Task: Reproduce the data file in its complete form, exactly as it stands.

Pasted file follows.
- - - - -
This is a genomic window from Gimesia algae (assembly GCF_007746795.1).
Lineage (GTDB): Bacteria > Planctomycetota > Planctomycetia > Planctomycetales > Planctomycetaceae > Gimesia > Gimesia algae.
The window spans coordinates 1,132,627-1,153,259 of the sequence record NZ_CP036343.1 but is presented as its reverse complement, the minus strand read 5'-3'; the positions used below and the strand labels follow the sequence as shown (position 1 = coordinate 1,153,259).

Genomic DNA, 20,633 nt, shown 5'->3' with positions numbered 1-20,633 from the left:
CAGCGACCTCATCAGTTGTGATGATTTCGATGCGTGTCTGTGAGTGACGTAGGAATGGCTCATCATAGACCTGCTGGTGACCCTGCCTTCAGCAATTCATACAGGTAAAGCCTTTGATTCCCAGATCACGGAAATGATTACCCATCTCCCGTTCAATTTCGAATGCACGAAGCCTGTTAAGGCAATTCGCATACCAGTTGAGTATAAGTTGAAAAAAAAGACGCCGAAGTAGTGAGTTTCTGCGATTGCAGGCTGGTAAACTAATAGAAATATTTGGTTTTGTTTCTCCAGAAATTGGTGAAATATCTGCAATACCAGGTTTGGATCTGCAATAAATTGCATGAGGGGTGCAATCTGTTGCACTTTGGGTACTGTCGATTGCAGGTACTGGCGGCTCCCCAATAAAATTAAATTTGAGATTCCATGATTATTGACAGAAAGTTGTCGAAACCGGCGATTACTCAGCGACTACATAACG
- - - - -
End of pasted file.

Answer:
This is a genomic window from Gimesia algae (assembly GCF_007746795.1).
Lineage (GTDB): Bacteria > Planctomycetota > Planctomycetia > Planctomycetales > Planctomycetaceae > Gimesia > Gimesia algae.
The window spans coordinates 1,132,627-1,153,259 of the sequence record NZ_CP036343.1 but is presented as its reverse complement, the minus strand read 5'-3'; the positions used below and the strand labels follow the sequence as shown (position 1 = coordinate 1,153,259).

Genomic DNA, 20,633 nt, shown 5'->3' with positions numbered 1-20,633 from the left:
CAGCGACCTCATCAGTTGTGATGATTTCGATGCGTGTCTGTGAGTGACGTAGGAATGGCTCATCATAGACCTGCTGGTGACCCTGCCTTCAGCAATTCATACAGGTAAAGCCTTTGATTCCCAGATCACGGAAATGATTACCCATCTCCCGTTCAATTTCGAATGCACGAAGCCTGTTAAGGCAATTCGCATACCAGTTGAGTATAAGTTGAAAAAAAAGACGCCGAAGTAGTGAGTTTCTGCGATTGCAGGCTGGTAAACTAATAGAAATATTTGGTTTTGTTTCTCCAGAAATTGGTGAAATATCTGCAATACCAGGTTTGGATCTGCAATAAATTGCATGAGGGGTGCAATCTGTTGCACTTTGGGTACTGTCGATTGCAGGTACTGGCGGCTCCCCAATAAAATTAAATTTGAGATTCCATGATTATTGACAGAAAGTTGTCGAAACCGGCGATTACTCAGCGACTACATAACG